Maison de la Presse, Niamey, Niger
November 30, 2021
Ministre of Communication
Président of Maison de la Presse
Présidente of APAC-Niger
I’m glad to be here today to celebrate the 8th edition of Nigerien National Press Freedom Day. I am excited to celebrate it at Maison de la Presse with all of you. As per my custom, a Hausa proverb comes to mind: “Magana Jari Ce.” This roughly means: “Words are treasure.”
In almost every meeting with our Nigerien and international counterparts these past four years, I discussed the importance of civil liberties in Niger. We highlight that citizens’ rights of free press, free speech, assembly, association, and redress must be protected. We underscore that the role of civil liberties in a free society, especially as related to the media, are vital to establishing and maintaining good governance.
So much of good governance centers on the responsibility the press plays in the quality, fairness, and accuracy of its reporting of the day-to-day activities and decisions of the government. The press also play an important role in access to information for citizens, promoting transparency, and exposing corruption to encourage formal investigation and prosecution.
Similarly, the preservation of human rights and civil liberties is crucial to strengthening governance and defeating violent extremism. Allegations of human rights violations must be given a credible investigation under due process of the law, including for those accused and those found guilty. Failure to uphold human rights and protect civil liberties risks undermining our hard work at defeating violent extremism. Focusing on human rights and civil liberties builds social cohesion, consolidates democracy, and demonstrates good governance.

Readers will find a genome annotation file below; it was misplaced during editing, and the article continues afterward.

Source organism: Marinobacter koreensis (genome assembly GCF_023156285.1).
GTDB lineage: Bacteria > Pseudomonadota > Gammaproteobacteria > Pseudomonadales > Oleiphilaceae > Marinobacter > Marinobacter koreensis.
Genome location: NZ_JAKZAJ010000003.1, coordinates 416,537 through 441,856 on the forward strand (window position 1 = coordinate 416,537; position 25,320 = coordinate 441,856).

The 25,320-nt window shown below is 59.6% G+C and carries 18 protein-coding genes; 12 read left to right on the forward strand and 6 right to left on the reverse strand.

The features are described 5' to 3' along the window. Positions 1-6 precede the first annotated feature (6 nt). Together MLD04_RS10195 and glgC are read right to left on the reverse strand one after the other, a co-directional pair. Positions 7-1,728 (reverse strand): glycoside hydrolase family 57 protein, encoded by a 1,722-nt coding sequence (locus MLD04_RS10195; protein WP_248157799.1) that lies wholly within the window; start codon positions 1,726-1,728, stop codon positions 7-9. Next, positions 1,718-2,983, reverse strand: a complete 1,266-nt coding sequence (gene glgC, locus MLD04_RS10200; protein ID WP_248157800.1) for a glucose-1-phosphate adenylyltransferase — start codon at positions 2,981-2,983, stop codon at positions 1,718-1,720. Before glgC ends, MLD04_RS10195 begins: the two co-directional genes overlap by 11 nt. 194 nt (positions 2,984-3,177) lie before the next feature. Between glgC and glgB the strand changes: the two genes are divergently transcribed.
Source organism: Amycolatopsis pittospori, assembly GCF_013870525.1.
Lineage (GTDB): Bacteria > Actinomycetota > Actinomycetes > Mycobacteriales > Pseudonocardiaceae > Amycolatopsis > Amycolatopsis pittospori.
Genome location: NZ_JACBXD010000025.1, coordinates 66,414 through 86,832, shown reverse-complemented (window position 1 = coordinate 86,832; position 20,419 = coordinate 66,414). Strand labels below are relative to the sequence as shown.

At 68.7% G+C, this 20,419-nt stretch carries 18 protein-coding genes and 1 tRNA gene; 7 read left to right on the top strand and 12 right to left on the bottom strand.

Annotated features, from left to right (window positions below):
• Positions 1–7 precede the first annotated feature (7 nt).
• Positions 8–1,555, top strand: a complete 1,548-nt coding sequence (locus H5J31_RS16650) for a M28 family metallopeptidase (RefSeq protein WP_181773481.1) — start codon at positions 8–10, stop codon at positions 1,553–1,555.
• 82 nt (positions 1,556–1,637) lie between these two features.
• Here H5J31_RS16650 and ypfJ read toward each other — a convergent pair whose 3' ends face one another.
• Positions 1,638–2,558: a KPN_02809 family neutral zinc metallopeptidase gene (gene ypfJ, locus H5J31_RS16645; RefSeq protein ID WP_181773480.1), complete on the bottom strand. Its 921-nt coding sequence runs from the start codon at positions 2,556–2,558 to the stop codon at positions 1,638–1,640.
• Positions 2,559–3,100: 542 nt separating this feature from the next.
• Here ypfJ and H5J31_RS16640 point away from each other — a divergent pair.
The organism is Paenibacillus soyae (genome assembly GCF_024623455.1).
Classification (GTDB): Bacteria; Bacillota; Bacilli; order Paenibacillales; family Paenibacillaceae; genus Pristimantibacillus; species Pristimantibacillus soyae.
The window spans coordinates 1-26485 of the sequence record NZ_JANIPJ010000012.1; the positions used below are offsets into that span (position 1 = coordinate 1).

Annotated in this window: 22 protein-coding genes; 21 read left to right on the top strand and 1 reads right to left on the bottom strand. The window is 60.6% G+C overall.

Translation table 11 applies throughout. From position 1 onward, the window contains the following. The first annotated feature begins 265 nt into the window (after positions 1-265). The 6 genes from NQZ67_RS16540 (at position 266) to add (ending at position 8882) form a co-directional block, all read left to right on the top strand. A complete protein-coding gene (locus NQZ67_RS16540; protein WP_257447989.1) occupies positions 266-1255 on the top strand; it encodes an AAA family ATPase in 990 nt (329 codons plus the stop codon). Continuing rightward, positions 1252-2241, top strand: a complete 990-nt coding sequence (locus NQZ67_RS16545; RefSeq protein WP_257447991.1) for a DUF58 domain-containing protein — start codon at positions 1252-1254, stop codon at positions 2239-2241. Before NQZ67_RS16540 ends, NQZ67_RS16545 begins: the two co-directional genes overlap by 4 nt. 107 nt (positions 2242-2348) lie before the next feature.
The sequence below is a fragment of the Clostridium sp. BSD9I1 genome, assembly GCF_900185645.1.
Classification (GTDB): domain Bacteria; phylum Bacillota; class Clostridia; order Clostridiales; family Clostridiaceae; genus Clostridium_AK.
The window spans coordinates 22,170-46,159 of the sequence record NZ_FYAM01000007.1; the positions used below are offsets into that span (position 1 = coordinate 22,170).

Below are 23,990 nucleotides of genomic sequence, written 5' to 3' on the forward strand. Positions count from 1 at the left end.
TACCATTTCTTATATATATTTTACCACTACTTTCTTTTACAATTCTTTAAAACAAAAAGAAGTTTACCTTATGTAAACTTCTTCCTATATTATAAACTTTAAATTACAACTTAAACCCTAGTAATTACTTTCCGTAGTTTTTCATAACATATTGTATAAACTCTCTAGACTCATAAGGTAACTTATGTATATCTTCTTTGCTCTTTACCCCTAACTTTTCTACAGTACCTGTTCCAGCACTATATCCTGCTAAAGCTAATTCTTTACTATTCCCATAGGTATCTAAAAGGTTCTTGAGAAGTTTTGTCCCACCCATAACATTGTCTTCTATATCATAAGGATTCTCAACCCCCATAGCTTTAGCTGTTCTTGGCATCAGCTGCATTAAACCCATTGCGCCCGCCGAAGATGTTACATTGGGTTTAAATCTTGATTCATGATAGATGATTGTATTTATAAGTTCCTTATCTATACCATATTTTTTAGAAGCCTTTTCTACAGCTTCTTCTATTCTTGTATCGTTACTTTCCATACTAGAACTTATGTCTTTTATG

The United States holds this fundamental right of a free press dear. It is enshrined in the first amendment of our Constitution. While the amendment is only 45 words long, it protects our most essential liberties as humans – free speech and a free press, as well as freedom of religion, to assemble, and to petition. With these words, we uphold our democracy and strive to maintain good governance.
Being a journalist is not easy. We are bombarded daily with information, not all of it truthful, and not all of it intended for the public good. There are also new media platforms developing every day, and some are very complex and difficult to understand.
Another reality we face is that there are those who prefer that journalists not do their jobs at all. And to that end, the U.S. Embassy monitors closely all legal cases which involve members of the Nigerien press.
We do this because the U.S. government is committed to supporting responsible journalism. We believe that developing a robust and trustworthy press corps is part of good governance and is a critical component of our partnership. While we work with our Nigerien partners to promote economic development and security, we also focus on strengthening the press corps through training and other programs.
Our Public Diplomacy Section and USAID/Niger have supported training for journalists and bloggers on political communication during elections, on covering violent extremism, and on investigative journalism. In addition, the U.S. Embassy’s Public Diplomacy Section has partnered with the University of Missouri, which has the United States’ oldest journalism school, to conduct journalism trainings in Niger in January. Professors from will train journalists in Niamey, Agadez, Zinder, and Maradi. We are very excited for this program and what it has to offer Nigerien journalism and press freedom and its impact on promoting good governance.
In closing, I want to join the chorus of people congratulating Nigerien journalists and media organizations such as Maison de la Presse for all the work you do in promoting, protecting, and advancing press freedom in Niger. What you do is critical to establishing good governance Niger and ensuring “Le Niger se lève.” Thank you.